ACA requirement saves women money
Women saved hundreds of dollars in the first year after the Affordable Care Act required insurers to cover prescription contraceptives.
The health law required the coverage of most forms of prescription birth control without additional out-of-pocket costs. The amount women saved and the speed with which they realized those savings surprised researchers, according to the Kaiser Family Foundation.
The study found that the average birth control pill user saved $255 the year after the requirement took effective, and the average user of an intrauterine device (IUD) saved $248.
“These are healthy women and this on average is their No. 1 need from the health care system,” said Nora Becker, lead author of the study, in the Kaiser article. “On average, these women were spending about 30 to 44 percent of their total out of pocket (health) spending just on birth control.”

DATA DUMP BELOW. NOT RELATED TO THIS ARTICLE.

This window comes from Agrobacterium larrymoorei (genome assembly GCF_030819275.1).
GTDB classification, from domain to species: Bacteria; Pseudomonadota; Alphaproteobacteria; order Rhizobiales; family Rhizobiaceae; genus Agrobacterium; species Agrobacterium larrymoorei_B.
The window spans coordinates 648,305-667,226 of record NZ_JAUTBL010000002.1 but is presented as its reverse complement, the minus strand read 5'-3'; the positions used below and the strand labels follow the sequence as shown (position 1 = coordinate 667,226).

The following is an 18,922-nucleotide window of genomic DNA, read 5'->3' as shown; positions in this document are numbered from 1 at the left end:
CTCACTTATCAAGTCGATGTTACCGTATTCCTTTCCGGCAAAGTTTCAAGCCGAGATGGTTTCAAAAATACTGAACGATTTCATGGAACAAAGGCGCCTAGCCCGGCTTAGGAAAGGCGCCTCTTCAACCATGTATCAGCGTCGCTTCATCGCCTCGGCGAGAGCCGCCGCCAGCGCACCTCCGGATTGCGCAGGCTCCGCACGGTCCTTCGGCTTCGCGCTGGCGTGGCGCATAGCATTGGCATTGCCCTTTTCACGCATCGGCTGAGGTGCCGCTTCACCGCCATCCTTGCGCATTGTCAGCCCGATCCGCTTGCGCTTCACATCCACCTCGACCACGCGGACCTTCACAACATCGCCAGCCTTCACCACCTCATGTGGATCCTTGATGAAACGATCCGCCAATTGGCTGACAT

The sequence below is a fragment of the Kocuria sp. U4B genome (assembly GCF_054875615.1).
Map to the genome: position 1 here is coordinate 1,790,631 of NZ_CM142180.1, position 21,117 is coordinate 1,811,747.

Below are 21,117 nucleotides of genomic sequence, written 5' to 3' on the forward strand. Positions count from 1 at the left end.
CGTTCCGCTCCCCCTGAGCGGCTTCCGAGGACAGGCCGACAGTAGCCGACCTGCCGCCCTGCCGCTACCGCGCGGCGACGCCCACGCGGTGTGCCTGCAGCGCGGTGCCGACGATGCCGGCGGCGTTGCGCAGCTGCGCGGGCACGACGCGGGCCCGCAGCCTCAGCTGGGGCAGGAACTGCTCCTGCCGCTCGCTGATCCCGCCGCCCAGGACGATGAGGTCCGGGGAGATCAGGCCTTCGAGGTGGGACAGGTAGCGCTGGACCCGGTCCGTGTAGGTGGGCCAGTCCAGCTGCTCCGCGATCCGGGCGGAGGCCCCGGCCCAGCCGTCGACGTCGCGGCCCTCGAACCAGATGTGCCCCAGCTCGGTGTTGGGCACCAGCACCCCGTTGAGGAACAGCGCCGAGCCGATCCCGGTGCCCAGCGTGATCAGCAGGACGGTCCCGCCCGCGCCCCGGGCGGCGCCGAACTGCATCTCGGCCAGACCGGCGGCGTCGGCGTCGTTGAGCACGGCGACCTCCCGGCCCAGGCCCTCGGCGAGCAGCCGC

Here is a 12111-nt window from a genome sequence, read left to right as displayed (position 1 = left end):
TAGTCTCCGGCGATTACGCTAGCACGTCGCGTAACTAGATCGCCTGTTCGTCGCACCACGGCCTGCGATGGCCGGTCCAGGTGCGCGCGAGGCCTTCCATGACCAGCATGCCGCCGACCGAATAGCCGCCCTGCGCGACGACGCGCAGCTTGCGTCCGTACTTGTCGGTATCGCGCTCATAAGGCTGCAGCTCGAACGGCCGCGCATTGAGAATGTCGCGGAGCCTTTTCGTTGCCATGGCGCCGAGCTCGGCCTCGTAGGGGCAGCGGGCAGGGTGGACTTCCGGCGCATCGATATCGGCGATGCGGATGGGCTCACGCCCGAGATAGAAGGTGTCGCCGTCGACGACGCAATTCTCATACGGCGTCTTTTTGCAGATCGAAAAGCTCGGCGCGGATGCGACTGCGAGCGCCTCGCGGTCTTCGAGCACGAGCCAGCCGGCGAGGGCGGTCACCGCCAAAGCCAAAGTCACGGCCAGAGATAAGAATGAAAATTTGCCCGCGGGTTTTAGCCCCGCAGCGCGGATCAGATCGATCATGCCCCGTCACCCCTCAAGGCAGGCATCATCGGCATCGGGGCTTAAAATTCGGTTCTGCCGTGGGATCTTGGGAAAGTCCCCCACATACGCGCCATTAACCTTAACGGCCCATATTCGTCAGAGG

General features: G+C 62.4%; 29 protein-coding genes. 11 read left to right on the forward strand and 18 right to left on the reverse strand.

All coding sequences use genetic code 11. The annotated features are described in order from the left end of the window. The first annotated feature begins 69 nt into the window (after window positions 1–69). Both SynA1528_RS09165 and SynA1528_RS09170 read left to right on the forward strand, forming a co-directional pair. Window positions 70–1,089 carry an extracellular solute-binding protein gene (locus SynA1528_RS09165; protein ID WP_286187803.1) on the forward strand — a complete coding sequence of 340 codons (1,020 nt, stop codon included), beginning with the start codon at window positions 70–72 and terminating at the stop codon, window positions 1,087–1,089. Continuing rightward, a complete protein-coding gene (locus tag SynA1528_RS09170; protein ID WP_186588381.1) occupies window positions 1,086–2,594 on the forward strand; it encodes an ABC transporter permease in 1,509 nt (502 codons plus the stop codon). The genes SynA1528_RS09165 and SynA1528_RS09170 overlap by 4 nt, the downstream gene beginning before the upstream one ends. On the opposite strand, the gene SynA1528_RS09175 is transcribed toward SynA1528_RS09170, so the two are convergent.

For more plans, the requirement began Aug. 1, 2012 or Jan. 1, 2013. Some grandfathered plans are exempt from the mandate, as are some religious-based plans.
Researchers question whether the new requirements will lead to a shift to longer acting methods of birth control.
“If prior to the ACA a woman was facing $10 to $30 a month for the pill but hundreds of dollars upfront for an IUD and now both are free, we might see a different choice,” Becker said in the article.
While spending on most birth control dropped, it didn’t change much for the vaginal ring or hormonal patch. Researchers suspect that’s because under the original rules, many insurers declined to make the ring or patch free since they are essentially hormone delivery methods.
This year, however, the Obama administration made is clear that while insurers don’t have to cover every brand of every method, they do have to cover at least one product in each category.